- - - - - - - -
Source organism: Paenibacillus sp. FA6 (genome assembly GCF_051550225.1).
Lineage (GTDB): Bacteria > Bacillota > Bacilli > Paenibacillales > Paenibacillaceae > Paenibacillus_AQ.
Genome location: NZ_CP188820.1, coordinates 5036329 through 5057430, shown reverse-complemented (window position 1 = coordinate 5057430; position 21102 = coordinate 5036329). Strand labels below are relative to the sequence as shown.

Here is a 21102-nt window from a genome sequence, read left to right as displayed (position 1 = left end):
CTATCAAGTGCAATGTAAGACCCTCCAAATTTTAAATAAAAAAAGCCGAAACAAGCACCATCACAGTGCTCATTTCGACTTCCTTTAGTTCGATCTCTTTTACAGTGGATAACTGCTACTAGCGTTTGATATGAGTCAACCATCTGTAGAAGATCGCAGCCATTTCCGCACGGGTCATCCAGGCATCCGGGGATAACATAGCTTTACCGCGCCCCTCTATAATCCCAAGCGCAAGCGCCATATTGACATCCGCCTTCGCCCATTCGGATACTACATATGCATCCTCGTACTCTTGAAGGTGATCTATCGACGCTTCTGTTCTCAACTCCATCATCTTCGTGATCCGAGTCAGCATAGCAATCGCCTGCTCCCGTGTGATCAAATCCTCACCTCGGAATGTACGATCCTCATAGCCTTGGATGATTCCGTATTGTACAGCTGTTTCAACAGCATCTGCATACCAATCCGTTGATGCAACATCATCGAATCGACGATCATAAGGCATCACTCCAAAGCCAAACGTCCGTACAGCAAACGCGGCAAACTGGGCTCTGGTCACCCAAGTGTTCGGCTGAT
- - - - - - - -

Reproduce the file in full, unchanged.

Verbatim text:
Source organism: Paenibacillus sp. FA6 (genome assembly GCF_051550225.1).
Lineage (GTDB): Bacteria > Bacillota > Bacilli > Paenibacillales > Paenibacillaceae > Paenibacillus_AQ.
Genome location: NZ_CP188820.1, coordinates 5036329 through 5057430, shown reverse-complemented (window position 1 = coordinate 5057430; position 21102 = coordinate 5036329). Strand labels below are relative to the sequence as shown.

Here is a 21102-nt window from a genome sequence, read left to right as displayed (position 1 = left end):
CTATCAAGTGCAATGTAAGACCCTCCAAATTTTAAATAAAAAAAGCCGAAACAAGCACCATCACAGTGCTCATTTCGACTTCCTTTAGTTCGATCTCTTTTACAGTGGATAACTGCTACTAGCGTTTGATATGAGTCAACCATCTGTAGAAGATCGCAGCCATTTCCGCACGGGTCATCCAGGCATCCGGGGATAACATAGCTTTACCGCGCCCCTCTATAATCCCAAGCGCAAGCGCCATATTGACATCCGCCTTCGCCCATTCGGATACTACATATGCATCCTCGTACTCTTGAAGGTGATCTATCGACGCTTCTGTTCTCAACTCCATCATCTTCGTGATCCGAGTCAGCATAGCAATCGCCTGCTCCCGTGTGATCAAATCCTCACCTCGGAATGTACGATCCTCATAGCCTTGGATGATTCCGTATTGTACAGCTGTTTCAACAGCATCTGCATACCAATCCGTTGATGCAACATCATCGAATCGACGATCATAAGGCATCACTCCAAAGCCAAACGTCCGTACAGCAAACGCGGCAAACTGGGCTCTGGTCACCCAAGTGTTCGGCTGAT